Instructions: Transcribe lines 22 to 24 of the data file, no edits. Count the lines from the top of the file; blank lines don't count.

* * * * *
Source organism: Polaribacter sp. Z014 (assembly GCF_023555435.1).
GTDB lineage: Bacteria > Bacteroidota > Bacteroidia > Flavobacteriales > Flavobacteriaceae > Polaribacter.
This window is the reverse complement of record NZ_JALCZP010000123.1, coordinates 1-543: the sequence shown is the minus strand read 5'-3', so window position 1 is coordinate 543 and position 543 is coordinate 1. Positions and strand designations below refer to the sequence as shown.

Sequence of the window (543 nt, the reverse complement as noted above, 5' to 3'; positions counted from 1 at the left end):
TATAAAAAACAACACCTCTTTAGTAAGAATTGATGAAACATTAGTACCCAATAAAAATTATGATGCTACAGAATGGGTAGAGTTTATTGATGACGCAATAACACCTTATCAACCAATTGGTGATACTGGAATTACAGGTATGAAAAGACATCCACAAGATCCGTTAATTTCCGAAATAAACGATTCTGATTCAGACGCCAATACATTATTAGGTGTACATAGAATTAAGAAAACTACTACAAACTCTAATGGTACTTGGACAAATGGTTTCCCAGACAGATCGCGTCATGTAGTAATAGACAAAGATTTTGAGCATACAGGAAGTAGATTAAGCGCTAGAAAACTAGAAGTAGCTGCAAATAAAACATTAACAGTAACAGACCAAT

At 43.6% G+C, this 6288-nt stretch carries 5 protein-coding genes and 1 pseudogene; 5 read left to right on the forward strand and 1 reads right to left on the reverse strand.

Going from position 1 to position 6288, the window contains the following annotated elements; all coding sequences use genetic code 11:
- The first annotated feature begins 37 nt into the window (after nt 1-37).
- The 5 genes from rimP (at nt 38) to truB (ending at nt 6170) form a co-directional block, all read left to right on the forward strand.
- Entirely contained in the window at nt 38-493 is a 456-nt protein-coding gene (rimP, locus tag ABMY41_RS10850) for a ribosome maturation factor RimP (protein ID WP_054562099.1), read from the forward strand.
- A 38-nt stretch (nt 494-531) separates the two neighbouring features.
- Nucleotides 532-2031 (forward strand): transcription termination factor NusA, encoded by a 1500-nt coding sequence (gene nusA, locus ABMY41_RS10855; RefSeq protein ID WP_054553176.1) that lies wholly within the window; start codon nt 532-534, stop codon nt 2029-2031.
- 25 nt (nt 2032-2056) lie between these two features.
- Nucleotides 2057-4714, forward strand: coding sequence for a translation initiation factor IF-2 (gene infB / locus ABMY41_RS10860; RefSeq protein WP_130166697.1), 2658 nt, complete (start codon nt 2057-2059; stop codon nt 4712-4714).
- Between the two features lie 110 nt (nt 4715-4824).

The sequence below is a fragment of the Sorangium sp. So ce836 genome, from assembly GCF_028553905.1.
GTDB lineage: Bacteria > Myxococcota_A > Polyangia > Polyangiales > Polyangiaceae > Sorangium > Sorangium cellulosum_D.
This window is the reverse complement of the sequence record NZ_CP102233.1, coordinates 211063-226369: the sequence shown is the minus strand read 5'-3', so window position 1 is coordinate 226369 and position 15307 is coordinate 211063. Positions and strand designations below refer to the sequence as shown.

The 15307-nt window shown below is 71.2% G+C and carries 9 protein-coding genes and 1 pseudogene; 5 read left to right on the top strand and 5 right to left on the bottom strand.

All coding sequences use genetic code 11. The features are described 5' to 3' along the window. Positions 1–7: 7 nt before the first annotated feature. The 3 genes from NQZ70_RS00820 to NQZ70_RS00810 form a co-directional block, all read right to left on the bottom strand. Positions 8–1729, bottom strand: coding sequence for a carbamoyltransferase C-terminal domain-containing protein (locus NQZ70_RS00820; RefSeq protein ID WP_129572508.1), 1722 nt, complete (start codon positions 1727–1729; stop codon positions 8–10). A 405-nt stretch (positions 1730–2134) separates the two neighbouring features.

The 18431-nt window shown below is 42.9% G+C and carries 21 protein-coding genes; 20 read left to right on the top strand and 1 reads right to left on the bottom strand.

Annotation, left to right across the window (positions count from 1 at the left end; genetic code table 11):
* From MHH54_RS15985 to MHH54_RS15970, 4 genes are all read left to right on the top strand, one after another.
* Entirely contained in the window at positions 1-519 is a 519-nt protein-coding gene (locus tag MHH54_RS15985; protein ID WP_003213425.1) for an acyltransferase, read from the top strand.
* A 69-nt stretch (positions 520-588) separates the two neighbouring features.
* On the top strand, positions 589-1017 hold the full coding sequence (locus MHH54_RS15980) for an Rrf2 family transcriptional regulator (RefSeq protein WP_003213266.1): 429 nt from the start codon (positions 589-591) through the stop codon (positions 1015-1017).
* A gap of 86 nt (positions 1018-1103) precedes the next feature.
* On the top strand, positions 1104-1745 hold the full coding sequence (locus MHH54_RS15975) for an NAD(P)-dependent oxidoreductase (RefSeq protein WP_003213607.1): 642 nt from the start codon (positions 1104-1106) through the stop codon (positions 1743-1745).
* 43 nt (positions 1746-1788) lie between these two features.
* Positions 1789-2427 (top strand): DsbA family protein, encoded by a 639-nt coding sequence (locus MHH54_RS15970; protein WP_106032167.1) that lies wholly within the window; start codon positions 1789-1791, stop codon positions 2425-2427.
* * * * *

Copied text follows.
Annotation, left to right across the window (positions count from 1 at the left end; genetic code table 11):
* From MHH54_RS15985 to MHH54_RS15970, 4 genes are all read left to right on the top strand, one after another.
* Entirely contained in the window at positions 1-519 is a 519-nt protein-coding gene (locus tag MHH54_RS15985; protein ID WP_003213425.1) for an acyltransferase, read from the top strand.